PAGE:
Is there any division among believers because of Christ? Is there “a division among the people” — the people of the Lord — because of him? No, beloved. Christ is the cause of the greatest division, but he is also the medium of the greatest union. No force in the world splits as does Christ’s battle-axe. He himself said, “I am come to set a man at variance against his. father, and the daughter against her mother, and the daughter in law against her mother in law. And a man’s foes shall be they of his own household.” And it is wonderful how families have been divided, and how communities and even nations have been divided by the coming of Christ. Those who loved and served him would follow him at all costs, and those who would not have him rejected him with the utmost fury. There are some people in this world who are like the chip in the porridge, there is no flavour in them, they are of little or no account; but my Master, the Lord Jesus Christ, is not one of that sort. You must either love him or hate him; you must give a verdict for him or against him; you cannot be indifferent; he himself puts the matter thus: “He that is not with me is against me; and he that gathereth not with me scattereth abroad.” You are, at this moment, either Christ’s friend or his foe; you cannot be neutral.
Yet, while Christ is the great cause of division, it is also true that he is the great means of union. There is nothing that welds men together as the love of Christ does; it is the most potent force in the universe for gathering together those who are scattered abroad, and making them truly one. In Christ, nationalities are blended. Think of the division between the Jew and the Gentile; what can make them one, but Christ? He breaks down the middle wall of partition, and unites them. Look at Peter, that stiff, unbending Jew; he never ate of an unclean animal, and he never means to do so. He is on the top of the house, praying at noonday, and is very hungry; he hears the command, “Rise, Peter; kill, and eat;” and there is let down before him a great sheet full of all manner of strange creatures, but Peter has never touched anything of the kind. He does not like such fare; but, by-and-by, he learns the meaning of the vision. There were certain Gentiles on the way to him, and he was to go with them, and to preach Christ to all who were assembled in the house of Cornelius; and he must eat and drink with the uncircumcised; and, taught of the Spirit, Peter does it, and Paul does it. Never, I pray you, speak disrespectfully of a Jew. The grandest man who ever lived was a Jew; Christ our Lord was himself of the house of David, of the tribe of Judah, of the seed of Abraham. Glory be to God, the Jews shall be brought in with the Gentiles; but they are the old original branches of the good olive tree, and they shall be grafted in again. It is unbelief that has caused them to be cast out; but I am sure that every man, who truly loves Christ, feels that to him there is neither Jew nor Gentile now, that feud is ended once for all, for all believers are one in Christ.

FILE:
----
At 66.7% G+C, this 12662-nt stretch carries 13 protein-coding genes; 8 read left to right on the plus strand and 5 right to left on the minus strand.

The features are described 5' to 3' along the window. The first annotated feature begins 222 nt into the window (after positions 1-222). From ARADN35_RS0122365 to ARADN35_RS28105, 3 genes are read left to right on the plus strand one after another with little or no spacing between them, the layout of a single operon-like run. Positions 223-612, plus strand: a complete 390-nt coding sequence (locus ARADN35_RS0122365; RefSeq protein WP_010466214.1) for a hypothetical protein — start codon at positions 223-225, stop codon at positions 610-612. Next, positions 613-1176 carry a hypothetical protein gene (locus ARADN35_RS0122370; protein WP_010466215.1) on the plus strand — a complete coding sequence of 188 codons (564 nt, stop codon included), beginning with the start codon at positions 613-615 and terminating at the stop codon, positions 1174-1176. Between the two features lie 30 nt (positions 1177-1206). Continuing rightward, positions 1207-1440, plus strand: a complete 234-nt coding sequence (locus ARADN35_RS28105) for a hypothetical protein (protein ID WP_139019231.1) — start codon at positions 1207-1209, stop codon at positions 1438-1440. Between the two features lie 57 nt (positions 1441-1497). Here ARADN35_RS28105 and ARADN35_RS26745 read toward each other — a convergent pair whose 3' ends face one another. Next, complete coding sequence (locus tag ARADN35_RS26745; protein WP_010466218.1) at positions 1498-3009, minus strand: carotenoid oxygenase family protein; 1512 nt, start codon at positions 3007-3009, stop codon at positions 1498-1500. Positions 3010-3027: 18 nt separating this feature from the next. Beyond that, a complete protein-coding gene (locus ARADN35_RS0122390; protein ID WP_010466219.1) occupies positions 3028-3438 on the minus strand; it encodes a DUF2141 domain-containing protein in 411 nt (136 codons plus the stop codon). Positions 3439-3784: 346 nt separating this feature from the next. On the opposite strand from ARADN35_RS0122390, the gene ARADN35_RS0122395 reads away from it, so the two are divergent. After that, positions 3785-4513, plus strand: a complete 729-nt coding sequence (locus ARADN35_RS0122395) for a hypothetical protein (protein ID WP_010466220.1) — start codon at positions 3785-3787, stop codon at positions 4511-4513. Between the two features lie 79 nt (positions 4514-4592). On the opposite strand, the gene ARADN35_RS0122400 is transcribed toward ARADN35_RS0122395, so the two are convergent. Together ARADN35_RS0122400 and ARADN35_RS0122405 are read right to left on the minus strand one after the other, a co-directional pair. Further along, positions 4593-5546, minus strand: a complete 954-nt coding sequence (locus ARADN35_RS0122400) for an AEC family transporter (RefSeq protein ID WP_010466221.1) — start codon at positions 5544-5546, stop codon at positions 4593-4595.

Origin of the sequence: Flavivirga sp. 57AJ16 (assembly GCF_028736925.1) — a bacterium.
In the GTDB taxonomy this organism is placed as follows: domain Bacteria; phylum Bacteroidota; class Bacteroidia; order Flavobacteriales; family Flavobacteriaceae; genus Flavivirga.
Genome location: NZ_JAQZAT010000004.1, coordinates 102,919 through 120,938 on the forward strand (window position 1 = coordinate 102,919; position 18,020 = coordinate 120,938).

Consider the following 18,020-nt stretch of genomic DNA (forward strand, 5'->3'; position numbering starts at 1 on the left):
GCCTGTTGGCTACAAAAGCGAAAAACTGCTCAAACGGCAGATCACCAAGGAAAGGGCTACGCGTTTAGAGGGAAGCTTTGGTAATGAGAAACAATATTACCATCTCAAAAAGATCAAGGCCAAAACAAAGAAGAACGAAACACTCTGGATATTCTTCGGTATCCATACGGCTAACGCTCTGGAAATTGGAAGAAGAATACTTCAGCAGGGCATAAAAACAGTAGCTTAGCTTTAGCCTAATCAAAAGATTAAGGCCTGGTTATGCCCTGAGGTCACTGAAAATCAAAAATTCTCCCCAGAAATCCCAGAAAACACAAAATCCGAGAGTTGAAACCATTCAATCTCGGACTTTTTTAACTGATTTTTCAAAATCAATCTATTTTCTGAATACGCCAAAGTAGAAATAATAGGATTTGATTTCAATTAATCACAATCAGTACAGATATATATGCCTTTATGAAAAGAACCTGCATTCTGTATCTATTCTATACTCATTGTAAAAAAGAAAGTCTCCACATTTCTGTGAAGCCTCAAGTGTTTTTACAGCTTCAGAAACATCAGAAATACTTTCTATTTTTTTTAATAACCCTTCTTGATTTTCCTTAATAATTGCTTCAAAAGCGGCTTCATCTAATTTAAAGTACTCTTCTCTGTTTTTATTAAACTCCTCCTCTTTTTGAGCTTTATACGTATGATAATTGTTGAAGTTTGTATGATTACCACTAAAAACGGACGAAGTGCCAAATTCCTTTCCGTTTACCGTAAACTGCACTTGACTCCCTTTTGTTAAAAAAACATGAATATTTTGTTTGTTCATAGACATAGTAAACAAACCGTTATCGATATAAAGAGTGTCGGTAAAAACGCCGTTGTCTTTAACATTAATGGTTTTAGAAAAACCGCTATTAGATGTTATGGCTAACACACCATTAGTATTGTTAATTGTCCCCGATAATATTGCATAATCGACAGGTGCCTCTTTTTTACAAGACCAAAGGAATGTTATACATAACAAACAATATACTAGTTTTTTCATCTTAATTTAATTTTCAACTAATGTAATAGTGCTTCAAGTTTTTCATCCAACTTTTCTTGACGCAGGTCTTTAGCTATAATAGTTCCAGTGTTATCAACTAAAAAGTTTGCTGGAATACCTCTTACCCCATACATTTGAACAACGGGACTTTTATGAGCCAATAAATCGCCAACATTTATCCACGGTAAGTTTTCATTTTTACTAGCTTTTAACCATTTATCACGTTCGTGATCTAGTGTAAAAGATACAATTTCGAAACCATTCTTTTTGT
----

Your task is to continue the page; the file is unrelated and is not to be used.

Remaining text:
So, too, wherever Christ comes, there are no foreigners. Paul wrote to the Ephesians, “Now therefore ye are no more strangers and foreigners, but fellow-citizens with the saints, and of the household of God.” Tell me that a man is a Christian, — I do not care to what nationality he belongs, he may be a Dutchman, he may come from Zululand, he may be an Afghan, he may be a Hindoo, — it does not matter what he is so long as he loves Christ. What more do I want than that? He is my brother, whatever is the colour of his skin. He is near akin to me if he is akin to Christ; and all genuine Christians feel that it is so. May there be more and more of this fellow-feeling among believers, for Christ Jesus our Lord has no division among his people as to blacks and whites, race and caste; that is ended once for all.